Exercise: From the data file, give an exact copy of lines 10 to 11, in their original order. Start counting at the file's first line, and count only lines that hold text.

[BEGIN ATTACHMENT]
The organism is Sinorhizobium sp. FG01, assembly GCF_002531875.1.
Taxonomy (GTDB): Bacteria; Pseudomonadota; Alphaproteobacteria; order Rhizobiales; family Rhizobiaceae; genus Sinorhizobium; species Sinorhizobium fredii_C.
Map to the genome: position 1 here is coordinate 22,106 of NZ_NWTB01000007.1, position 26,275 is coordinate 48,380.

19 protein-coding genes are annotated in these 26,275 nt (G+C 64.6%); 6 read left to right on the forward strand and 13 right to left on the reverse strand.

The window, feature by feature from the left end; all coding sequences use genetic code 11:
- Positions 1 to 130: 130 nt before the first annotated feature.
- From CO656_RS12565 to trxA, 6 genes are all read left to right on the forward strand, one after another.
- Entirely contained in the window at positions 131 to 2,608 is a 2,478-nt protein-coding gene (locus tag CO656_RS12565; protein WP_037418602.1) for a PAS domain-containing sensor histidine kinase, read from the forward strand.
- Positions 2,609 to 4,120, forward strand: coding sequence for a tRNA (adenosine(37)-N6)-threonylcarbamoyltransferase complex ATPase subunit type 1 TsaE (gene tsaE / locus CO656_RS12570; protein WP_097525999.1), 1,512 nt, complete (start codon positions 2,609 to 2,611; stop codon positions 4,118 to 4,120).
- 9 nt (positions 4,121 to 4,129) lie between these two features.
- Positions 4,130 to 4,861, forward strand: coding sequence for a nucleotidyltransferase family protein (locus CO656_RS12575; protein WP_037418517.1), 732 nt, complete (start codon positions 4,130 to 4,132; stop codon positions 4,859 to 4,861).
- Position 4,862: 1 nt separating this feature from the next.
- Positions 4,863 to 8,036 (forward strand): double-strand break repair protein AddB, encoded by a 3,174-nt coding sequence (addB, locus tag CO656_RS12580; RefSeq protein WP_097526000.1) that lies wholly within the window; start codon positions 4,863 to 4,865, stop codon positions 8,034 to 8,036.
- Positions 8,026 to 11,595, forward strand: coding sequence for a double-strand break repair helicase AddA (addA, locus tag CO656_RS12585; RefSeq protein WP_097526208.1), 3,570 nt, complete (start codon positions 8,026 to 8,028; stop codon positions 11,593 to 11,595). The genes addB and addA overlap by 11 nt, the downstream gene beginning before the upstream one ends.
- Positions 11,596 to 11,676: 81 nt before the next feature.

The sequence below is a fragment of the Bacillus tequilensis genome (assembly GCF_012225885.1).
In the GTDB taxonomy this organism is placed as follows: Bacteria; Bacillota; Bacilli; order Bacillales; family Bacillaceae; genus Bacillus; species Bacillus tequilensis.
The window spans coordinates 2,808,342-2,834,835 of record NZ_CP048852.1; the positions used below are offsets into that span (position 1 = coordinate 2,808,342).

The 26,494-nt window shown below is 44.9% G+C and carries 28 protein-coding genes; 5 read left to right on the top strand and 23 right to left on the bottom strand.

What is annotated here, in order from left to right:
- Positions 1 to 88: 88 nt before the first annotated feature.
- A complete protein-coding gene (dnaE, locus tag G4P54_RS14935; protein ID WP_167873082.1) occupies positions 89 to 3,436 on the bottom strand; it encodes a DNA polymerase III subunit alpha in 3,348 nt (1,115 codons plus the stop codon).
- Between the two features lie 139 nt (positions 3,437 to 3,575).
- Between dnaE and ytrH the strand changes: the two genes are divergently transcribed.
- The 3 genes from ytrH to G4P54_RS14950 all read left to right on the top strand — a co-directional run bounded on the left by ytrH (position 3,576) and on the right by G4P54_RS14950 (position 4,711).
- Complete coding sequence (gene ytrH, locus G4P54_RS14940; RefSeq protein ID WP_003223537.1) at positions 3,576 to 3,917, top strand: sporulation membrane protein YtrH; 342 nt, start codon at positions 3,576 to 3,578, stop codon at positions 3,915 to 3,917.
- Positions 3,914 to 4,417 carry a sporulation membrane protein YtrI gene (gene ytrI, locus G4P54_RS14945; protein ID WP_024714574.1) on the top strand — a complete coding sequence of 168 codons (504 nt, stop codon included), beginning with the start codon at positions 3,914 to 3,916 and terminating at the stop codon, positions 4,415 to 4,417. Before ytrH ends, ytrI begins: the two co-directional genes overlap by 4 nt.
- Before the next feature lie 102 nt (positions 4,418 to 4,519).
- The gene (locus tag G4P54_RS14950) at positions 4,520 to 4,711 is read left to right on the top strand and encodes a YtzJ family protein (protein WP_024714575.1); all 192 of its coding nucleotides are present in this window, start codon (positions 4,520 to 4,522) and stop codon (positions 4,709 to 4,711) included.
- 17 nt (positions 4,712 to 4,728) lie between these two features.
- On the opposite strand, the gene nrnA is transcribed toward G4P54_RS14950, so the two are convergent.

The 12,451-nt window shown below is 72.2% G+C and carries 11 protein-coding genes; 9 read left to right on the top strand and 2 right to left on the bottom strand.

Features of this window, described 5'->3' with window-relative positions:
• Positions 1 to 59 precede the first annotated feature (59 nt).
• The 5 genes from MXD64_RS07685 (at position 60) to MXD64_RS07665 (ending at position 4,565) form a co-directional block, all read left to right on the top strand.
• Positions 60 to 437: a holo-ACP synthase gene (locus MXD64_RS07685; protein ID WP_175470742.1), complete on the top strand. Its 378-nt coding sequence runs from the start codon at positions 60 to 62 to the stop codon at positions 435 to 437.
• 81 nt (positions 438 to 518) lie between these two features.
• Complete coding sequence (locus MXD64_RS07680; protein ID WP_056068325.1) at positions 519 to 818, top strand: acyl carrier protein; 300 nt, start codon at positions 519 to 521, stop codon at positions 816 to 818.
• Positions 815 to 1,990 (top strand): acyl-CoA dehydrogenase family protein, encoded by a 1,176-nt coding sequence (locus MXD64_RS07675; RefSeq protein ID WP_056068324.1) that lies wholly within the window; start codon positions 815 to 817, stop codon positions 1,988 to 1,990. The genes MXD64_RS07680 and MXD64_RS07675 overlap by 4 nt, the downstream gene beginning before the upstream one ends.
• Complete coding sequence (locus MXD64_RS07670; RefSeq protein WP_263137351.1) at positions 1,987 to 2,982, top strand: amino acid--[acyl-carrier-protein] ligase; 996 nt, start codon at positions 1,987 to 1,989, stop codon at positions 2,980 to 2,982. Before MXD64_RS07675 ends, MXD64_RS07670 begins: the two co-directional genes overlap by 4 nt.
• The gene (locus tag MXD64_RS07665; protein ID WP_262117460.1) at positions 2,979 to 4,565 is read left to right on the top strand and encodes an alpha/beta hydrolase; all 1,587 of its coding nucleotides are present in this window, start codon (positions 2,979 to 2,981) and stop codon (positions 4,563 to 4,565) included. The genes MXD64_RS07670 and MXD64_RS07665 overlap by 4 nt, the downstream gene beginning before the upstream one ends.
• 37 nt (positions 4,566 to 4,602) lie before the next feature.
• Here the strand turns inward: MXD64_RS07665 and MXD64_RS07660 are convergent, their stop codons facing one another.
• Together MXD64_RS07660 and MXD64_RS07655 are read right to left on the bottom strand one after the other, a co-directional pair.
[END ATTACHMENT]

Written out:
- 9 nt (positions 4,121 to 4,129) lie between these two features.
- Positions 4,130 to 4,861, forward strand: coding sequence for a nucleotidyltransferase family protein (locus CO656_RS12575; protein WP_037418517.1), 732 nt, complete (start codon positions 4,130 to 4,132; stop codon positions 4,859 to 4,861).